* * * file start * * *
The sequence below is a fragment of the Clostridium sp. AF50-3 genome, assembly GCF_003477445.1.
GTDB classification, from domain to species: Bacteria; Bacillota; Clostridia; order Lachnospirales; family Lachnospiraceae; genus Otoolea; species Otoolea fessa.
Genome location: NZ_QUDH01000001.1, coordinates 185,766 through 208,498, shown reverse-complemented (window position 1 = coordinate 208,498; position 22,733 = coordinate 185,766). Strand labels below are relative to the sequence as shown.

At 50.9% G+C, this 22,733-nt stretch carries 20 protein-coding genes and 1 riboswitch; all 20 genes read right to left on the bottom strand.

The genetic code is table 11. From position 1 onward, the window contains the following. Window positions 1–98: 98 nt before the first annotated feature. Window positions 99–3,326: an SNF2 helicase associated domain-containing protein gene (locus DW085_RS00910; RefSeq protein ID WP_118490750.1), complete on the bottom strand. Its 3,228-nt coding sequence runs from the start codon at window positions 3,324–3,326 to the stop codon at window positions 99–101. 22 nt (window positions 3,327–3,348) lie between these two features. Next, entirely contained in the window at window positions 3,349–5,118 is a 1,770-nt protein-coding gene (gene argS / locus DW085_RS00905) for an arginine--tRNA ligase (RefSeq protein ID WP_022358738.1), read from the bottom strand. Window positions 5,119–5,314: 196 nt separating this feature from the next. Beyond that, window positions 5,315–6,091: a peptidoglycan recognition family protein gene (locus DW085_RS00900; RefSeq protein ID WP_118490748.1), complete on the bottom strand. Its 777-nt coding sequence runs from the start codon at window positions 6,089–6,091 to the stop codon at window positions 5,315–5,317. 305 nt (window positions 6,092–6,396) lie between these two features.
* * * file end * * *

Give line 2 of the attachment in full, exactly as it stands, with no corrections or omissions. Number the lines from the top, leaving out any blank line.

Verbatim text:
GTDB classification, from domain to species: Bacteria; Bacillota; Clostridia; order Lachnospirales; family Lachnospiraceae; genus Otoolea; species Otoolea fessa.